The other day, Glenn Beck announced on his show that he’d been battling a rare neurological disorder for years and tearfully described his symptoms and how he finally found a diagnosis and medical salvation from a “chiropractic neurologist.” David Ferguson at Raw Story reports that this is almost certainly complete bullshit.
The illness, Beck said, baffled doctors all over the world, but has now been diagnosed as “adrenal fatigue” by maverick “chiropractic neurologist” Dr. Ted Carrick.
Beck said that the mysterious ailment came on gradually over the course of the last few years, causing him to lose his memory and to suffer seizures, intense pain in his hands and feet and fits of vocal paralysis. He had long bouts of insomnia, mental “fogginess” and a spate of emotional outbursts that he said “quite honestly has made me look crazy.”
Now, after a range of treatments by Carrick — including being strapped into and spun around in a giant gyroscope — and an intense regimen of spiritual work and fervent prayer, Beck claims to have a “clean bill of health.”
“My brain is back online in a big way,” he said Monday.
I’m not sure it was ever online in the first place, but let’s set that aside. Let’s find out about “chiropractic neurology.”
More medical woo, backed up by absolutely no science. How unsurprising. And about that “adrenal fatigue” thing:
“Chiropractic neurology” is a controversial branch of medicine that Yale University neurologist Dr. Steven Novella dismissed outright as “pure pseudoscience” in a column from November of 2011.
“Chiropractic neurology does not appear to be based on any body of research, or any accumulated scientific knowledge,” Novella wrote. “I am not aware of any research that establishes their core claims. A search on PubMed for ‘Carrick T’ yielded nothing, and searching on ‘chiropractic neurology’ yielded mostly studies about neurological complications from chiropractic treatment.”
“Chiropractic neurology appears to me to be the very definition of pseudoscience — it has all the trappings of a legitimate profession, with a complex set of beliefs and practices, but there is no underlying scientific basis for any of it,” he concluded.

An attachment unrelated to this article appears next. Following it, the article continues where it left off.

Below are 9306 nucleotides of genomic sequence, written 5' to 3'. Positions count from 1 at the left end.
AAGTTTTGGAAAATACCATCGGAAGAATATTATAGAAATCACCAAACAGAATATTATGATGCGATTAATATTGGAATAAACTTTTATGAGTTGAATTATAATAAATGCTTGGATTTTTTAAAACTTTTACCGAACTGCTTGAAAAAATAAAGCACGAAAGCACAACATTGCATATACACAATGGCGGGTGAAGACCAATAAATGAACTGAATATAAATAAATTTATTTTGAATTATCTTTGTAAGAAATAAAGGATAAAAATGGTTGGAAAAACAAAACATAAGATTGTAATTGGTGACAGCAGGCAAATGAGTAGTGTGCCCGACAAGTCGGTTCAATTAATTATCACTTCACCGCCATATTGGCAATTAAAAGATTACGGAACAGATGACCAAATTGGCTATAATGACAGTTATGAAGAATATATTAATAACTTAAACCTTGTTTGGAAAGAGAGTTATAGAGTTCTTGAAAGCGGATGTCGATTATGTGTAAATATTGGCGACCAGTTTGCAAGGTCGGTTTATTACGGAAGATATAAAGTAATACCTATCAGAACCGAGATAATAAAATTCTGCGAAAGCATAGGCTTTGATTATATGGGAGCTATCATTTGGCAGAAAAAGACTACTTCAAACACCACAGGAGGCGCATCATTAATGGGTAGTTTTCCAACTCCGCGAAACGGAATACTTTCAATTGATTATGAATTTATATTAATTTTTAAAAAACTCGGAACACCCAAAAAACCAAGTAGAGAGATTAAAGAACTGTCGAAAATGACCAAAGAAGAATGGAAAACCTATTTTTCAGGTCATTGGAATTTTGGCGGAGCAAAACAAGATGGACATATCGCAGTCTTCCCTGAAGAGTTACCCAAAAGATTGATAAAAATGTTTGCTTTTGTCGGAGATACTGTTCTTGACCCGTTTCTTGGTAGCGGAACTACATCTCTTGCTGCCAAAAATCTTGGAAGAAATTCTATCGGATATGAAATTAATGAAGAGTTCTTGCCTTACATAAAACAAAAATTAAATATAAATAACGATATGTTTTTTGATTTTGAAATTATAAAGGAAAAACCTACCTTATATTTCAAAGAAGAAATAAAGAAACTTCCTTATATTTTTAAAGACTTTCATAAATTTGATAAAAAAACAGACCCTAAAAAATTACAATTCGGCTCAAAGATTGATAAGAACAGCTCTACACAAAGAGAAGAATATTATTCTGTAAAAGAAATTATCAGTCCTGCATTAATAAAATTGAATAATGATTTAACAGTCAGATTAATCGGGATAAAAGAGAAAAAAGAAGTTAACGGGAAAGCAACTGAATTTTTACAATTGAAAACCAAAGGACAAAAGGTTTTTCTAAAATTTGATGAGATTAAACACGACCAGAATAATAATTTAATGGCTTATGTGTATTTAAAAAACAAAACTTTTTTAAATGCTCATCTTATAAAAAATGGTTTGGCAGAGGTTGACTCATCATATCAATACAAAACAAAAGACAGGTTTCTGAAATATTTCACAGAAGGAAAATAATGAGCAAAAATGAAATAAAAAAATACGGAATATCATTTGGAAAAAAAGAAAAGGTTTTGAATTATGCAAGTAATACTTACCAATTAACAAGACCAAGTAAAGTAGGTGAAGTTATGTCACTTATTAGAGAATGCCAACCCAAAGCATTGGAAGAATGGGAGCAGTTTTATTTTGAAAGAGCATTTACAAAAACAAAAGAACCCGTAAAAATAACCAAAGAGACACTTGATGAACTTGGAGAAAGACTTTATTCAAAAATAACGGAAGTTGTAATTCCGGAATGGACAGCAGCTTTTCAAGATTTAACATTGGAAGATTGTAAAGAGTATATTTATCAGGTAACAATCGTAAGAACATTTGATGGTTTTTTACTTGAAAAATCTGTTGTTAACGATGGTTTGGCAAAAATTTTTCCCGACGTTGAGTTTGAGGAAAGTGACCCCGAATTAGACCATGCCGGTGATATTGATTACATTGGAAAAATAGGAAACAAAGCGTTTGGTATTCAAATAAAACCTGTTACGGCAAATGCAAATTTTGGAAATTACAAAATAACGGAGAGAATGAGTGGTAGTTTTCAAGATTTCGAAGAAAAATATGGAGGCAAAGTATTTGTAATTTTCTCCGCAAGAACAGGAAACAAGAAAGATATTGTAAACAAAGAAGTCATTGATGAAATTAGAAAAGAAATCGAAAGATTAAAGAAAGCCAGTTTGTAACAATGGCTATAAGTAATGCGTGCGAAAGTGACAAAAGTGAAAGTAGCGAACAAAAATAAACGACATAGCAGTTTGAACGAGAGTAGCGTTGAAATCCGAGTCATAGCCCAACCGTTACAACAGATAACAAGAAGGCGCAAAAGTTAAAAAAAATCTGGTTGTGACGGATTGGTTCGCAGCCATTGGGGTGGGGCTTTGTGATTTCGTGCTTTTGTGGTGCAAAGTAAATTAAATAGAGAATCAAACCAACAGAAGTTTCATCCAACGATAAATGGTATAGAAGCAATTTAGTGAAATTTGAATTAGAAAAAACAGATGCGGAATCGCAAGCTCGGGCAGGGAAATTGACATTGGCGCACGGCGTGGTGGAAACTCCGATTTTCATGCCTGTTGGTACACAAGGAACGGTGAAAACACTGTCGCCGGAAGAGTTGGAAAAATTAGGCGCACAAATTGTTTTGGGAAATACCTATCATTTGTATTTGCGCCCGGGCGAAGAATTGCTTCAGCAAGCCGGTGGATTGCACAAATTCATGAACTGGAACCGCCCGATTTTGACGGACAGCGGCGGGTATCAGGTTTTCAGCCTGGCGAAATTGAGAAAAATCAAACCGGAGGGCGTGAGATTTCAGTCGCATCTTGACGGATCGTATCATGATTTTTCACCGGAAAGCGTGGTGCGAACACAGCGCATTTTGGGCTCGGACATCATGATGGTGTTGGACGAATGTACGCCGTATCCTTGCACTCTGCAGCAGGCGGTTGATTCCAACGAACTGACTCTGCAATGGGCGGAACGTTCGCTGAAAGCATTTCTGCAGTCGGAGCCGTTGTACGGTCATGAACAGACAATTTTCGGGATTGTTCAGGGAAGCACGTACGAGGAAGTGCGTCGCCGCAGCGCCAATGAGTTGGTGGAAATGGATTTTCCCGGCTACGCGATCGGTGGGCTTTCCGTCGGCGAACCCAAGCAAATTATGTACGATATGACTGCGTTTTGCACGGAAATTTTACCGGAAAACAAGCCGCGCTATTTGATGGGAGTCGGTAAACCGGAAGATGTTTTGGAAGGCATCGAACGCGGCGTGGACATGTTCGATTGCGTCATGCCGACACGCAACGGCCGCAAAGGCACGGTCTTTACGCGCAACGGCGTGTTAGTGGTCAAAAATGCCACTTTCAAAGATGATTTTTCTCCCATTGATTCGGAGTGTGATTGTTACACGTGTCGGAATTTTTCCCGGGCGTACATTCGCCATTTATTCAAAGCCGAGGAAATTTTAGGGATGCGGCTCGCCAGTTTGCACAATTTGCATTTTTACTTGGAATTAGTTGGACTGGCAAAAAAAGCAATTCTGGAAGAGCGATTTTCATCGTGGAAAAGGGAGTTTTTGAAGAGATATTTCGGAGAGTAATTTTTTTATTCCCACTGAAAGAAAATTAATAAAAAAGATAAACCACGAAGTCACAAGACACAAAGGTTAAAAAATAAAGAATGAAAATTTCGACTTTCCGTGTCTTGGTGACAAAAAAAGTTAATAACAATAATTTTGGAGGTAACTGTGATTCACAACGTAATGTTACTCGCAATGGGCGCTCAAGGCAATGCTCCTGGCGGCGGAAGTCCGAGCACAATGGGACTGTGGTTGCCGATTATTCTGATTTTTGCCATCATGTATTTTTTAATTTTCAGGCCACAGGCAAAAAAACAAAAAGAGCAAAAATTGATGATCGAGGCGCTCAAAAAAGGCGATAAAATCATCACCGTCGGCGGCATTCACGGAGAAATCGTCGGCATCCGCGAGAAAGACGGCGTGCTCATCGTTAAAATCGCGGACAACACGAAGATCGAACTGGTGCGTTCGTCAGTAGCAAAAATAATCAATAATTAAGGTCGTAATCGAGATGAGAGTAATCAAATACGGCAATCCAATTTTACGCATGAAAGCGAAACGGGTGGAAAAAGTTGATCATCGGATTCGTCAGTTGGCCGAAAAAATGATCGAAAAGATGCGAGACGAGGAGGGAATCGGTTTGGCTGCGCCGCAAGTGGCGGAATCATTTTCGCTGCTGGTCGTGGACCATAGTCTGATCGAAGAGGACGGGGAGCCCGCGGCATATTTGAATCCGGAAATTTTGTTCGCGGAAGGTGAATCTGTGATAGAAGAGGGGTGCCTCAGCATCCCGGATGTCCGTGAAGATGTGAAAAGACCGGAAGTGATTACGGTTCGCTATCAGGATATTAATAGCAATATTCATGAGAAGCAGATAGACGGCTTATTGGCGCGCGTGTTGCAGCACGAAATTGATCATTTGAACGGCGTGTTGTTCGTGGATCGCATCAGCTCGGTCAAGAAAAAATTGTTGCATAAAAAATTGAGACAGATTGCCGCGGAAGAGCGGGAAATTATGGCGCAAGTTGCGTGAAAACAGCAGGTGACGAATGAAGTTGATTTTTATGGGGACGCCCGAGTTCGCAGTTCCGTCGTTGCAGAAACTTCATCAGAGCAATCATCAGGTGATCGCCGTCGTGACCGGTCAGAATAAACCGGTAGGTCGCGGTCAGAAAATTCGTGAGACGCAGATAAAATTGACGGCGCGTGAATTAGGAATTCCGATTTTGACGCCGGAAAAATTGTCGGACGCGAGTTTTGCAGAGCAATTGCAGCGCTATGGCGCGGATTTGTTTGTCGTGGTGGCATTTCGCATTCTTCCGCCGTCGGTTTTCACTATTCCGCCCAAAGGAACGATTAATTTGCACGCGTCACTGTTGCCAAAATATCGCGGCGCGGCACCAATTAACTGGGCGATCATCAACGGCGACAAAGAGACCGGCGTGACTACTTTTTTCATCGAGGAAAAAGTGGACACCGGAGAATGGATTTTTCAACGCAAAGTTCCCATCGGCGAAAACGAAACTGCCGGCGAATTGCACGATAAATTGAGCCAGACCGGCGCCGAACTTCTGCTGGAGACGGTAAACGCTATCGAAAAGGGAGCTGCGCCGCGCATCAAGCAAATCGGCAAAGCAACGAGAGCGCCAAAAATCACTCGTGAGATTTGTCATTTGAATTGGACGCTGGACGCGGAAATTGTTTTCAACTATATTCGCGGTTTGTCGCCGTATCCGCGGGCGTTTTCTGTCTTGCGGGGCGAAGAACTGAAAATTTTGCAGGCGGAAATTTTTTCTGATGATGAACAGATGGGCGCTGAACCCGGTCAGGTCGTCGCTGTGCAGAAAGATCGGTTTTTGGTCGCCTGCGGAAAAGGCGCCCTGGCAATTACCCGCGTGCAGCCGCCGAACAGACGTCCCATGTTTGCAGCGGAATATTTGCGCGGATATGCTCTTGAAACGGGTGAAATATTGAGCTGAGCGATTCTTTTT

Raw Story spoke with a representative of Emory Health Care in Atlanta who pointed out that Beck’s symptoms do not actually match those typically associated with adrenaline fatigue, which is a syndrome that affects people exposed to high levels of stress over long periods of time.
Adrenal fatigue patients are typically treated by a nephrologist, she said, because the adrenal glands are located directly atop the kidneys, or an endocrinologist. Symptoms of adrenal fatigue are mostly limited to a deep tiredness that sleep doesn’t help and mental fogginess.
New York psychiatrist Dr. James Halper pointed Raw Story to the work of Dr. Todd B. Nippoldt of the Mayo Clinic, who wrote, “Adrenal fatigue is a term applied to a collection of non-specific symptoms such as body aches, fatigue, nervousness, sleep disturbances and digestive problems. The term often shows up in popular health books and on alternative medicine websites, but it isn’t an accepted medical diagnosis.”
“It’s frustrating to have persistent symptoms your doctor can’t readily explain,” said Nippoldt. “But accepting a medically unrecognized diagnosis from an unqualified practitioner could be worse. Unproven remedies for so-called adrenal fatigue may leave you feeling sicker, while the real cause — such as depression or fibromyalgia — continues to take its toll.”
Yep. Sounds like bullshit.